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I‘ve just finished Ricker Winsor’s book, Thinking Out Loud, and now I’m going to read it again. Not that I missed anything, but because it is worth reading at least a second time, and immediately. It’s that compelling a read. Ricker Winsor is an American expatriate painter/writer/photographer/poet extraordinary who looks at the world around him and says what he thinks, clearly, intelligently, passionately, and with insights that can only have been obtained through experience and by traveling and living in so many places. Whether he’s talking about fly fishing in the Catskills or racism in Trinidad (and elsewhere) or saving a condemned puppy from a cruel fate in Bali, he knows of what he speaks. I have always admired Hemingway and Jack London because they wrote from experience, and I get the same feeling when I read Ricker Winsor. His views are uncompromising, challenging, and stimulating. As David Kherdian says in his introduction of the book, Ricker Winsor is “a student of life, in particular a directed life that is both used and formed by art.” The subjects that engage his thoughts should be the ones that fill our own, day to day. The unexamined life is a wasted life, and Ricker Winsor has certainly not wasted his.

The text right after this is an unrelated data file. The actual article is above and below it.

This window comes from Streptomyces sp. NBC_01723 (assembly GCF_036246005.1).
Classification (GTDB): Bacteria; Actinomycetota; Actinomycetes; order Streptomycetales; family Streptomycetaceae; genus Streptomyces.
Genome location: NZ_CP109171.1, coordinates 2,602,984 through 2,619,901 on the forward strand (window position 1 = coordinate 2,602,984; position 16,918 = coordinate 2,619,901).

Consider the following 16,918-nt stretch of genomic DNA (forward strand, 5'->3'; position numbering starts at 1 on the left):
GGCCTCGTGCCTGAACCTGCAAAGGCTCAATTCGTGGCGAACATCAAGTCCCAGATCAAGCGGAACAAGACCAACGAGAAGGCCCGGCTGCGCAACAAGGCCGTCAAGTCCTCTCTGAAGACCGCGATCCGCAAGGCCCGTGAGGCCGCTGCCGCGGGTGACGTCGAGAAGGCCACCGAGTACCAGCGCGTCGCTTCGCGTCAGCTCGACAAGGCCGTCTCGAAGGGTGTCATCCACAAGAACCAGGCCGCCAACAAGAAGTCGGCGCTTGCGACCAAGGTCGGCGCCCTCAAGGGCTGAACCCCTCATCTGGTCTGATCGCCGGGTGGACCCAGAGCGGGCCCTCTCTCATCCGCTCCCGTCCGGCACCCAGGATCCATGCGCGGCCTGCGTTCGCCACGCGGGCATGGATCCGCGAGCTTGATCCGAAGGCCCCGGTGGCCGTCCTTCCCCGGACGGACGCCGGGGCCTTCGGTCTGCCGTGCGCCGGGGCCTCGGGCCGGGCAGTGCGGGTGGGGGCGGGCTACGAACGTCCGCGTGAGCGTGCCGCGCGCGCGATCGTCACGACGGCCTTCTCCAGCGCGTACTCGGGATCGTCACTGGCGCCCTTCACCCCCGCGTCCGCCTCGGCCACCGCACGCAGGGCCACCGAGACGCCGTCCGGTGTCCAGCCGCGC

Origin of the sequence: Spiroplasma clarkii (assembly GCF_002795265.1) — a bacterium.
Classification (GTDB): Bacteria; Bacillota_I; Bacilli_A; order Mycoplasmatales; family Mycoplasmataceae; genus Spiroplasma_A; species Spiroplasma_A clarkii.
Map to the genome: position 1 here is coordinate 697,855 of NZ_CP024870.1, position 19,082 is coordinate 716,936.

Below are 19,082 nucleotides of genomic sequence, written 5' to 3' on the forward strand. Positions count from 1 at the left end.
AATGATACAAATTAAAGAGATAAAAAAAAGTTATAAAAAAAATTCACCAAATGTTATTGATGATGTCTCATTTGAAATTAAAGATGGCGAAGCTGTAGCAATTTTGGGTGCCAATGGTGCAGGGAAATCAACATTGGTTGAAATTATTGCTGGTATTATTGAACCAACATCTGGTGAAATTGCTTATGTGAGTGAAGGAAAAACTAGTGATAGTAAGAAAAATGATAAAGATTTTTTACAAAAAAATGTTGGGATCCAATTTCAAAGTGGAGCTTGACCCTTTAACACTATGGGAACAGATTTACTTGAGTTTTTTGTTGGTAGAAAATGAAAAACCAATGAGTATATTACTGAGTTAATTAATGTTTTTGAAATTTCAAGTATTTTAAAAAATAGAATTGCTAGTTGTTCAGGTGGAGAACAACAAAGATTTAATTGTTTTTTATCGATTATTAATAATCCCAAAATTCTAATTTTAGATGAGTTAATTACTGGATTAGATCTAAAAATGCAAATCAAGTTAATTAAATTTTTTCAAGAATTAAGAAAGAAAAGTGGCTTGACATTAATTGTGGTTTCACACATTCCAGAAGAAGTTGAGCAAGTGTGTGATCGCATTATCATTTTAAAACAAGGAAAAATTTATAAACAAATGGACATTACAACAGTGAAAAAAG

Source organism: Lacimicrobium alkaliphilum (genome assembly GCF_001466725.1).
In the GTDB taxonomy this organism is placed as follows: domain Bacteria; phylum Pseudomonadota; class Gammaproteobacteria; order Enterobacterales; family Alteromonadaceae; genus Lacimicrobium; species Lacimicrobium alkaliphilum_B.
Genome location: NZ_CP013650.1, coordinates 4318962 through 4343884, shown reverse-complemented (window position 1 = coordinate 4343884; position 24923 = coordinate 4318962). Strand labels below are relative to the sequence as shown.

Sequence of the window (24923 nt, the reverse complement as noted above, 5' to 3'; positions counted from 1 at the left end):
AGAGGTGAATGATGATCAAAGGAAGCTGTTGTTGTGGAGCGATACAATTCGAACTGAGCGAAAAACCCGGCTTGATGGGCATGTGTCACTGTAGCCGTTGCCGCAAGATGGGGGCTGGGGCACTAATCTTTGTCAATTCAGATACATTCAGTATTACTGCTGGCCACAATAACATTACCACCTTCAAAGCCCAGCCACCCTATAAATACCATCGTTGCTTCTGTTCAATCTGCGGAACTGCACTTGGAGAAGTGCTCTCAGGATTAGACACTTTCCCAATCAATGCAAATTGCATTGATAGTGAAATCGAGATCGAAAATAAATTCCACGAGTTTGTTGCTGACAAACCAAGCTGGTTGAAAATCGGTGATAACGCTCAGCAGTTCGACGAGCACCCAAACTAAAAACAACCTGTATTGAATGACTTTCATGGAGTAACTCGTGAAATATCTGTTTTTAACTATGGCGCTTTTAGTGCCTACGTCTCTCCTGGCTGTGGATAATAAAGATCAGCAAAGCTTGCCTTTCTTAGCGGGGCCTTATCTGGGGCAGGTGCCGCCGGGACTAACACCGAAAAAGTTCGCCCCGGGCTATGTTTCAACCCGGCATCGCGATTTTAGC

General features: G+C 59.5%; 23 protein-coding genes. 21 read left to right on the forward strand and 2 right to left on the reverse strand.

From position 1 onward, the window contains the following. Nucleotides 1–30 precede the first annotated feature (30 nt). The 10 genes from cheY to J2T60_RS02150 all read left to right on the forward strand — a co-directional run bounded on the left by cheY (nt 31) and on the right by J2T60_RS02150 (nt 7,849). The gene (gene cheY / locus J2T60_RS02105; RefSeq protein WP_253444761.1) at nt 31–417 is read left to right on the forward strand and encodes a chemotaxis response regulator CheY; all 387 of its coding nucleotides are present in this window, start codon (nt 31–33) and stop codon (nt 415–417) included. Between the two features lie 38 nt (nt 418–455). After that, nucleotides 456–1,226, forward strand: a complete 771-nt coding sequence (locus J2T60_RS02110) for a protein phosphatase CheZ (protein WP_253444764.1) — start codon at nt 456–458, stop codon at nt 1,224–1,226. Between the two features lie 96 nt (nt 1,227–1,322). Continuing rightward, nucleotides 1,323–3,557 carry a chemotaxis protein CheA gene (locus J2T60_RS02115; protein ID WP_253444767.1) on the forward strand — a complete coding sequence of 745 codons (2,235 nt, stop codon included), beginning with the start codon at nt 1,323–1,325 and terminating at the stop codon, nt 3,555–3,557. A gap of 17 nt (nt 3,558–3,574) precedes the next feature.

Who knew that Vincent Van Gogh’s mother used her son’s paintings to plug holes in her chicken coop? This is but one of many surprising things you might learn from reading Ricker Winsor’s book of essays Thinking Out Loud. Even if the essays were not fascinating, which they are, the photos alone would be worth the cost of the book. Included are photos of art world figures such as Willem de Kooning, pictured with fellow Abstract Expressionist painter Herman Cherry, and rarely seen celebrity photos such as an exciting photo of Janis Joplin, which accompanies an essay about the author’s experience with a workshop presented by Ansel Adams.

Ricker Winsor is a painter, a writer, and a blues musician. He has lived all over the world and has known many of the great artists and poets, from the Beats to the afore-mentioned de Kooning and Adams. He writes about a fly fisherman known as Catskill Bill and about living in Indonesia, he ponders the nature and cause of racism and what art is all about, and what he has learned about marriage. His writing is passionate, personal, honest, unstinting and unaffected. There is even a delightful short story about swimming with an otter (the only bit of fiction in the book).

Winsor is a home-spun philosopher in the tradition of Mark Twain. I highly recommend Thinking Out Loud.

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